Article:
Peter Taylor-Gooby points out that, as inequality has risen, attitudes towards the poor and benefit recipients have hardened. He suggests several longer-term reasons for this, among them the decline of class alignment and rise of individualism. I'd add three other factors:
- A mistaken factual base. The public under-estimate bosses' pay and over-estimate welfare benefits.
- Recessions usually make people more mean-spirited.
- Capitalism generates cognitive biases (ideologies) that result in hostility to welfare recipients.
As Taylor-Goody says, it doesn't need to be this way: "Alternative approaches that emphasise reciprocity, solidarity and inclusion are possible."
This poses the question: how do we get to such approaches from where we are? One possibility is to look to a leftist party to argue for them. But there are good reasons to expect the Labour party not to do this. Just as companies' marketing strategies rarely work by telling potential customers they are stupid, so political campaigns rarely do so. This is why Labour panders to some of the worst aspects of public opinion, on immigration or welfare, rather than outrightly opposes it. The Labour party is a managerialist marketing strategy, not a force for truth and justice.
But if Labour is not an agency for radical change, what is? Sure, there are a few bloggers and columnists who are trying to shift the Overton window, but these tend to preach to smallish groups of the already-converted.
This, of course, is not to deny that social attitudes can change. For example, during my lifetime, attitudes to gays has improved considerably. But I fear that this progress has been like Max Planck's view of scientific advance – it has happened one funeral at a time.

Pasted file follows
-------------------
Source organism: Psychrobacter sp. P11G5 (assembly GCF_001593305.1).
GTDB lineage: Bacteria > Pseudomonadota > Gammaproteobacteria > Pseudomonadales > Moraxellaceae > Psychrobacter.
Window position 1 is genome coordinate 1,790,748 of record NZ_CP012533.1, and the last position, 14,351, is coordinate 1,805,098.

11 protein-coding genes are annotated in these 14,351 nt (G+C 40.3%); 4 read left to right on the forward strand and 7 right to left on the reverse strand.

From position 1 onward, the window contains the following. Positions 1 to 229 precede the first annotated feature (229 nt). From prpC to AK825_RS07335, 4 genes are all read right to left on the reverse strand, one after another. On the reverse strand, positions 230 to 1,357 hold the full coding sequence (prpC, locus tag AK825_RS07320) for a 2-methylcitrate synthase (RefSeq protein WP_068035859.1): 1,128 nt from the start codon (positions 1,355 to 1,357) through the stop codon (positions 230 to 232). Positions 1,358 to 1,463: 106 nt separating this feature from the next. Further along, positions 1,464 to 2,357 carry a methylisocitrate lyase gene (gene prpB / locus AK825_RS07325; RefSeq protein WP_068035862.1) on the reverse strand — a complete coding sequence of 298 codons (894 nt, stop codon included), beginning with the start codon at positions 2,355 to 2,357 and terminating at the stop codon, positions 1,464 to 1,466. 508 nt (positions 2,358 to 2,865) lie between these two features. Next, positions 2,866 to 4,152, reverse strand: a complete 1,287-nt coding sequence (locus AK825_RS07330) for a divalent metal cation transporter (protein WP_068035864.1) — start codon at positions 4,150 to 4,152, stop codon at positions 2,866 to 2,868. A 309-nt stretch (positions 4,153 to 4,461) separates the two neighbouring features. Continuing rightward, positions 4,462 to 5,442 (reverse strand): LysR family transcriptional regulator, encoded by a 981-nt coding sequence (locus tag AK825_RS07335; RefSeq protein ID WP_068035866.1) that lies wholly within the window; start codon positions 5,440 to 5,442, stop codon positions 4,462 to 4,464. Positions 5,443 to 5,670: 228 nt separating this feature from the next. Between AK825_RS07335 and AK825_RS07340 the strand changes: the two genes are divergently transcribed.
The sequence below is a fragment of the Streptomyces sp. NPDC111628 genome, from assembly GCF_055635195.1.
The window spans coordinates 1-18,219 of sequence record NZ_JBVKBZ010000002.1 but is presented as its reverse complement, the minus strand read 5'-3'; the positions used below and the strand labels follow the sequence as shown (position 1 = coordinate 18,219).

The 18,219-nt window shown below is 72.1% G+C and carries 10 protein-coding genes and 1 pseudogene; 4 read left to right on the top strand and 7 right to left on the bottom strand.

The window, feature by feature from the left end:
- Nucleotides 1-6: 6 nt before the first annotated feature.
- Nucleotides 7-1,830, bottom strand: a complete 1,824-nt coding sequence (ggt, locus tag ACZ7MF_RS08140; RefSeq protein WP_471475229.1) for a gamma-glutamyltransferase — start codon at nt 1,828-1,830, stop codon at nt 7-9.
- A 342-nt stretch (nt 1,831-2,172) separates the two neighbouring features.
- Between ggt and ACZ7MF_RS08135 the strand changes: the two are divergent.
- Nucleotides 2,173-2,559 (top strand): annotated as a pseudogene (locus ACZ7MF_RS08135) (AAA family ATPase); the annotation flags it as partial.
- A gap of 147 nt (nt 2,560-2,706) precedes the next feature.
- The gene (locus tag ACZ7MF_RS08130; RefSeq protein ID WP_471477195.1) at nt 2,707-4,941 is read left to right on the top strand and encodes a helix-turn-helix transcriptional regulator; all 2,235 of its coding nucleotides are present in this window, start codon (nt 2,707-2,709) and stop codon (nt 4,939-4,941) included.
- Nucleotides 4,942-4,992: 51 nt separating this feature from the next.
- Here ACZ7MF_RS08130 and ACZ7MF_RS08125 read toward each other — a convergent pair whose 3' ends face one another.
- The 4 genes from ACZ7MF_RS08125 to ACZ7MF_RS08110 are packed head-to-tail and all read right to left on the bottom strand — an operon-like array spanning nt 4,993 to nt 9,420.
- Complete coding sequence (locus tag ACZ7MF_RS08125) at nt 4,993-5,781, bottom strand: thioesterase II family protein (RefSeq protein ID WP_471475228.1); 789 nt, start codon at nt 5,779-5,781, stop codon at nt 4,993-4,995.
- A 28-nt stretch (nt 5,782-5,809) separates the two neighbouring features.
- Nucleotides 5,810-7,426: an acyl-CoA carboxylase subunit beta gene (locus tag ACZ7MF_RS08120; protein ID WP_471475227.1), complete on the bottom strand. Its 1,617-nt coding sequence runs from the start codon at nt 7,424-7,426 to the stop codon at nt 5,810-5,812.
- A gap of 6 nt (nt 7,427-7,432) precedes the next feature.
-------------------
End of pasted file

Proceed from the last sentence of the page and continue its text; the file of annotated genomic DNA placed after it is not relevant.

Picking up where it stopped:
And herein lies a paradox of the left. Whilst we have spent decades advocating social change, we have remarkably few answers to the question: through what mechanisms, exactly, can it be achieved?
In this respect, UKIP's success demonstrates not the weakness of the ruling class, but the exact opposite – its complete victory.
I don't just mean this in the sense that political power is held in the hands of such a narrow group that the Dulwich-educated son of a stockbroker can present himself as an outsider.
- The demand for tougher border controls is a call for an increase in the power of the state.
- Whilst its possible that immigration control might be very slightly positive for low-wage workers, it would be bad for average wage-earners, and there are many better ways of improving the lot of unskilled workers.
- Hostility to gay marriage is fundamentally anti-liberty, as it asserts the power of the state to intervene in private relationships.
- The call for a flat rate 25% tax would be a big tax cut for the rich.
- The demand that welfare recipients do compulsory workfare and not buy cigarettes or alcohol would be a reduction in the welfare state safety net, to the detriment not just of actual recipients but also to those in insecure jobs who fear becoming jobless.
UKIP's policies, then, do not challenge either the power of capital over worker or (what is a similar but distinct thing) the power of managerialists.
This is why I say their support represents the victory of the ruling class, because it demonstrates their complete power. I'm thinking here of Steven Lukes' "third dimension" of power: